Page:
When I returned yesterday from my beach vacation, I learned through the press that Severiano Ballesteros had died the previous night, after suffering a serious worsening of their disease (a cancer of the brain) and against which he had been struggling since it was detected in March 2008.
He was 54, still a very young man, and as this great golfer was a true icon in my country in the 80 and 90 (as now could be Rafa Nadal, for example), although I've never been a fan of golf sport, I grew up witnessing their deeds and accomplishments, and for all that, his death has impressed me more. He was very popular and much loved in my country and perhaps even more outside our borders. And although I am still under my little blogging break I could not help writing this little post today to his memory, joining to all the tributes that he will be have around the world.
I just wanted to add a few lines more about their human side, which for me it is always the most interesting part in any people.
He was born in 1957 in Pedreña, a small town in Santander (northern Spain), where he grew up next to a golf course, the Royal Golf de Pedreña, a club opened by King Alfonso XIII in 1928, where he worked since very small as a caddy of other prestigious golfers and where he began to feel the itch for this sport and where all who saw him began to realize very quickly that he had a natural gift for golf. At 17 he began his career and since then the career of one of the best record in professional golf history began to be shaped: 2 Masters, 3 British Open, 6 Ryder Cup, 5 Match Play, British Order of Merit, Gold Medal of the Parliament of Cantabria, Prince of Asturias Award for Sports ...
Always hearty and with a broad smile on his face (though showing always a strong will too), his personal life was not, however, as fortunate as was his professional life. In 1987 he married Carmen Botin, a daughter of Emilio Botin, President of Santander Bank, one of the wealthiest families in Spain, had 3 children but after 16 years of marriage the heartbreak came and separated. A few years later, he tried to rebuild his life with a woman twenty years younger, but fate played another dirty trick, and 29 years girlfriend (and mother of a child of 13), would die shortly afterwards in a car accident in 2007, when they were preparing their upcoming wedding. Seve was quite concerned and later that year, perhaps pushed by several injuries, decided to retire from golf and was devoted to designing and organizing golf tournaments.
Finally, 3 years ago he would fight his last battle: doctors discovered two tumors in the brain the size of a golf ball, in the last three years he was operated four times on life and death and subjected to different treatments of chemotherapy, radiotherapy and hard processes of rehabilitation and retraining in order to start over from scratch, and even created a Foundation that bears his name, to collect benefits in the fight against cancer and to support young people who started playing golf. I even remember that very recently I saw a TV program on medicine and surgery and he came out in the program talking about the operation that it was done to him and encouraging, at the same time, a 16 years old girl who was going to have made similar surgery, to fight like him. I hope this girl has all the best of luck and keep fighting!
Lately, it seemed that the hardest thing was over and that his strength and courage had coped with his illness, fighting like a young wild boar to get his last Masters, sadly he has not been able to win.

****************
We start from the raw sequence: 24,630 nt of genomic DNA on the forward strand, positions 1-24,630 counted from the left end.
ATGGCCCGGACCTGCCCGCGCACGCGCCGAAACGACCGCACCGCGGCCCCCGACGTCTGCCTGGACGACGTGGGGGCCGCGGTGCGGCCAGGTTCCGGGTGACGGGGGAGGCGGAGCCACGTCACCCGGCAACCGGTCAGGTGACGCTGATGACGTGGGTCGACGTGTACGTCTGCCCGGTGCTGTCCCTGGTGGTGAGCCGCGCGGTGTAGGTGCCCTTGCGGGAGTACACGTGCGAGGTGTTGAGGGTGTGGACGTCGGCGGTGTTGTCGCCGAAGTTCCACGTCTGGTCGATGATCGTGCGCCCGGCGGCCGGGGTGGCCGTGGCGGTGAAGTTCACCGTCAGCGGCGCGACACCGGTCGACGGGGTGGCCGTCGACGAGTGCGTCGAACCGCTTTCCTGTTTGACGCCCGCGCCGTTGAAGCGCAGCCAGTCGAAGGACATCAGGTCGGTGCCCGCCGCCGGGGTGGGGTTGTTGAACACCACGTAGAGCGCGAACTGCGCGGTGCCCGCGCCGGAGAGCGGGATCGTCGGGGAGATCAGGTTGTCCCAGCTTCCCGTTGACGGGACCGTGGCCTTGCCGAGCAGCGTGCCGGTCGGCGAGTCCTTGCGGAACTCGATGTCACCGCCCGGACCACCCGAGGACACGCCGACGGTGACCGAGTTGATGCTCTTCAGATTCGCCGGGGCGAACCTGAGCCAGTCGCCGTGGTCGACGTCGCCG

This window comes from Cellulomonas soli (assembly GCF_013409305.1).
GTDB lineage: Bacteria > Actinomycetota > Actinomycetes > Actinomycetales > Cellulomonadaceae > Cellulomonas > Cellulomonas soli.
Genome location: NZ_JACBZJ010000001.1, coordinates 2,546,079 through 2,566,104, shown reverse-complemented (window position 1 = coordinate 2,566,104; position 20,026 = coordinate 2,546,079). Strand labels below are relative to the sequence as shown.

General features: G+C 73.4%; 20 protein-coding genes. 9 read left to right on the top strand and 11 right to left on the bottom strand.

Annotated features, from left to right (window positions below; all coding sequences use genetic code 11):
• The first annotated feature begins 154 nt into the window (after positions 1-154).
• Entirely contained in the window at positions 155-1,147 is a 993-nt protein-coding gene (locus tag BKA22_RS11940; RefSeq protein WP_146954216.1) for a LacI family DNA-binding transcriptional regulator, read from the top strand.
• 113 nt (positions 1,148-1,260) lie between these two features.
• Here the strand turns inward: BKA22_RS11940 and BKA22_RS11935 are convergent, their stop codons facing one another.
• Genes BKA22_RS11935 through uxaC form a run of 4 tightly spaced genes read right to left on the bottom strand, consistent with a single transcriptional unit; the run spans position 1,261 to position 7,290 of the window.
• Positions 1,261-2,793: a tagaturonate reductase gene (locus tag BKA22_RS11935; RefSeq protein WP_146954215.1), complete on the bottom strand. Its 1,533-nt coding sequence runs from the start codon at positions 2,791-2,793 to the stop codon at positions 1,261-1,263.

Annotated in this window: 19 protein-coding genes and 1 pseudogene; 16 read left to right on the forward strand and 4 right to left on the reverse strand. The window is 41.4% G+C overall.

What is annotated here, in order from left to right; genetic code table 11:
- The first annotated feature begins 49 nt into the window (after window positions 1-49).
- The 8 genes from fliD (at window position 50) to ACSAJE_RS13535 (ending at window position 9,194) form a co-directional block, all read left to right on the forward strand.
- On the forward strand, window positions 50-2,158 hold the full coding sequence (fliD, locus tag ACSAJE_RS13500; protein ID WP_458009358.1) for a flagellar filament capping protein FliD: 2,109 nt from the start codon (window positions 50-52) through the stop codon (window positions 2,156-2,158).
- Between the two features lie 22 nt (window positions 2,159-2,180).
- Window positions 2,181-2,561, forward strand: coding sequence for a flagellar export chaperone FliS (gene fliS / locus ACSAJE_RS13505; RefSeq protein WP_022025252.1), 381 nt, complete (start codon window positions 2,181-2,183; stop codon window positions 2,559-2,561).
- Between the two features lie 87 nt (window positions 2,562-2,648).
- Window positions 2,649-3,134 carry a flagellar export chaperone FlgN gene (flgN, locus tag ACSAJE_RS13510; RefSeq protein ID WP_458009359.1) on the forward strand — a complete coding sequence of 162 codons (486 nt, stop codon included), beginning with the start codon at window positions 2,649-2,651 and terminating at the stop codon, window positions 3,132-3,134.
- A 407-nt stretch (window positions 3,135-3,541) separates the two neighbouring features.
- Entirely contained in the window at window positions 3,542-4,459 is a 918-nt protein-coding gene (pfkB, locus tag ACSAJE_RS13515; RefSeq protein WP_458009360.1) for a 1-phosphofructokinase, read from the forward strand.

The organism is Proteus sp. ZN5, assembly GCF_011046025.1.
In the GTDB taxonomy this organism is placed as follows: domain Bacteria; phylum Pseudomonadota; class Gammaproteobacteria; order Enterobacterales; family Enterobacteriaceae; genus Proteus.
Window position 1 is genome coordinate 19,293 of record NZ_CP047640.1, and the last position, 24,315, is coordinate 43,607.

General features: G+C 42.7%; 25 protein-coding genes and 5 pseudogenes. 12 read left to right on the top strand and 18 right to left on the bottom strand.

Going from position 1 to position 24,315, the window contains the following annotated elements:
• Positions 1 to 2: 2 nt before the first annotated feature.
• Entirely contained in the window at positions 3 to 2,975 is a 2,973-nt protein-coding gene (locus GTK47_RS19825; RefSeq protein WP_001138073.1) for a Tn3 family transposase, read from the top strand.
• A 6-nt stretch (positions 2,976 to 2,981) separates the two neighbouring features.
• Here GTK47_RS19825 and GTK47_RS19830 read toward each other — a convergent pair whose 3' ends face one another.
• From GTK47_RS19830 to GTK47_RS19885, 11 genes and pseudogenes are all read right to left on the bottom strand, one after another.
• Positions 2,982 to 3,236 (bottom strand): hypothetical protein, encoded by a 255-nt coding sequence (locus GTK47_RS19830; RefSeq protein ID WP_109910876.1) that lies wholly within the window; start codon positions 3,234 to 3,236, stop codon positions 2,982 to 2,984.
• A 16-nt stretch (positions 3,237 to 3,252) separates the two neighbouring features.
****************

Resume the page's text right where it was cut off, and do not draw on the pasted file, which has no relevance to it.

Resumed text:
He will always be remembered as the man who democratized golf,
a sport considered as elitist, until he started to play it.
Seve (as he was known by his many loyal British fans) has gone,
but he will always be in our memory
11th, May 2011
A moving memorial service took place today in honor of Seve Ballesteros, in Pedreña, his home town. Seve's brother, Baldomero Ballesteros, was quoted as saying: "The funeral rites will be as simple as those for any neighbour from the village. He was born here and here he will remain."
Ryder Cup captains Nick Faldo, Colin Montgomerie, Sam Torrance and Jose Maria Olazabal were part of the procession led by the Ballesteros family to their local San Pedro church.
Hundreds of mourners applauded as the procession, headed by his children Javier (carrying the urn holding his father's ashes), Carmen (clutching the magnolia flower he had chosen himself to be placed in front of the altar) and Miguel (declaring in church: "Papa, as you can see, Javier, Carmen and me are strong, just like you asked us. For us it is not a day to say goodbye, we know you are by our side and we will always be by yours. We love you, dad"). And leading by a Scot bagpiper, knowing Ballesteros's love of Scotland- entered the church after a 10-minute walk from his house overlooking the Bay of Biscay.
Members of the local rowing club provided a guard of honour with raised oars - his father had been a rower and trainer at the lub which carries his name - and they passed houses which had Spain flags hanging from balconies embossed with black ribbons. Also children of the Seve Ballesteros Foundation carried three irons aloft to signify the club with which he started practising as a child.
English golfer Tony Jacklin said "I've only met two people in my life with such charisma. One was Arnold (Palmer) and the other was Seve." And Jack Nicklaus, who retired with a record 18 major titles, said the world of golf had lost "a great entertainer and ambassador". Nick Faldo also added: "There will never be another Seve. He had everything - the good looks, the charisma, the smile, the walk and the swash-buckling golf game. It's been a pretty special day".
A genius and a legend, rest in peace Seve Ballesteros